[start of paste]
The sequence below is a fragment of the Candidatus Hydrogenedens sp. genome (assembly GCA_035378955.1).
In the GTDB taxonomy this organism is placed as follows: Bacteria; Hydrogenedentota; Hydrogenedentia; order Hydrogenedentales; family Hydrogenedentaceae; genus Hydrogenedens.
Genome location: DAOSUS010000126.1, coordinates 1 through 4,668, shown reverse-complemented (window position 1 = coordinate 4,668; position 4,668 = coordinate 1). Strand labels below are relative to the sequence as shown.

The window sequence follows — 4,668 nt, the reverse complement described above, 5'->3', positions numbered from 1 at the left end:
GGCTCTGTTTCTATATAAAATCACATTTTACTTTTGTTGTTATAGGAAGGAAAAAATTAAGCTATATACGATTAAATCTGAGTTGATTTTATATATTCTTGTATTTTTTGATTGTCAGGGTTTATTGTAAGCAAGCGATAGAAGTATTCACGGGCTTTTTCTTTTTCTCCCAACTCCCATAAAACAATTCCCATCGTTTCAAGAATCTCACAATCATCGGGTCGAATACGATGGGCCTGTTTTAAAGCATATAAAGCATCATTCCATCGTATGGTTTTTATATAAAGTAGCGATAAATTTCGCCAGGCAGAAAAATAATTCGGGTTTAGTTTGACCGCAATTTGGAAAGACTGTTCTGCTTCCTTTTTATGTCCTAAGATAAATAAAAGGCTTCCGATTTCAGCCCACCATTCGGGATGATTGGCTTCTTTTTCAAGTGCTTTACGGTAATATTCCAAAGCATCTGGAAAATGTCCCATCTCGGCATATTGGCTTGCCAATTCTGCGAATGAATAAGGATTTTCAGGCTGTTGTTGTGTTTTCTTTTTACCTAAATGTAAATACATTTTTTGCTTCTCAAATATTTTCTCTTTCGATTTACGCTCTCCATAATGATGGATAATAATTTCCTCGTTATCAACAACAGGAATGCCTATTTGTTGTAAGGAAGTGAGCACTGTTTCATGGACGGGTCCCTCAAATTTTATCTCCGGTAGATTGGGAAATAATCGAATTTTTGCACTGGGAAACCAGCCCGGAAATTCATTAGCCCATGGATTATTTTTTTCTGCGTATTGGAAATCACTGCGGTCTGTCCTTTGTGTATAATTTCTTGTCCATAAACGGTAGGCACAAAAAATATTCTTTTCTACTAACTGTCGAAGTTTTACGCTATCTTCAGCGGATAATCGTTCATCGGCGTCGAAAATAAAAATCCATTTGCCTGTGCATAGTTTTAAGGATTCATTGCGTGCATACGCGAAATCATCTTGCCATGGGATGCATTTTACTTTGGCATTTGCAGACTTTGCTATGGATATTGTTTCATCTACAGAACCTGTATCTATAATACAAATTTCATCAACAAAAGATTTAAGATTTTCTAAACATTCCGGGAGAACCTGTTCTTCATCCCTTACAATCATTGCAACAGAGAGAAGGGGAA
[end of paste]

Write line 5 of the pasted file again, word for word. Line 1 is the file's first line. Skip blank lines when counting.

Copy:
GGCTCTGTTTCTATATAAAATCACATTTTACTTTTGTTGTTATAGGAAGGAAAAAATTAAGCTATATACGATTAAATCTGAGTTGATTTTATATATTCTTGTATTTTTTGATTGTCAGGGTTTATTGTAAGCAAGCGATAGAAGTATTCACGGGCTTTTTCTTTTTCTCCCAACTCCCATAAAACAATTCCCATCGTTTCAAGAATCTCACAATCATCGGGTCGAATACGATGGGCCTGTTTTAAAGCATATAAAGCATCATTCCATCGTATGGTTTTTATATAAAGTAGCGATAAATTTCGCCAGGCAGAAAAATAATTCGGGTTTAGTTTGACCGCAATTTGGAAAGACTGTTCTGCTTCCTTTTTATGTCCTAAGATAAATAAAAGGCTTCCGATTTCAGCCCACCATTCGGGATGATTGGCTTCTTTTTCAAGTGCTTTACGGTAATATTCCAAAGCATCTGGAAAATGTCCCATCTCGGCATATTGGCTTGCCAATTCTGCGAATGAATAAGGATTTTCAGGCTGTTGTTGTGTTTTCTTTTTACCTAAATGTAAATACATTTTTTGCTTCTCAAATATTTTCTCTTTCGATTTACGCTCTCCATAATGATGGATAATAATTTCCTCGTTATCAACAACAGGAATGCCTATTTGTTGTAAGGAAGTGAGCACTGTTTCATGGACGGGTCCCTCAAATTTTATCTCCGGTAGATTGGGAAATAATCGAATTTTTGCACTGGGAAACCAGCCCGGAAATTCATTAGCCCATGGATTATTTTTTTCTGCGTATTGGAAATCACTGCGGTCTGTCCTTTGTGTATAATTTCTTGTCCATAAACGGTAGGCACAAAAAATATTCTTTTCTACTAACTGTCGAAGTTTTACGCTATCTTCAGCGGATAATCGTTCATCGGCGTCGAAAATAAAAATCCATTTGCCTGTGCATAGTTTTAAGGATTCATTGCGTGCATACGCGAAATCATCTTGCCATGGGATGCATTTTACTTTGGCATTTGCAGACTTTGCTATGGATATTGTTTCATCTACAGAACCTGTATCTATAATACAAATTTCATCAACAAAAGATTTAAGATTTTCTAAACATTCCGGGAGAACCTGTTCTTCATCCCTTACAATCATTGCAACAGAGAGAAGGGGAA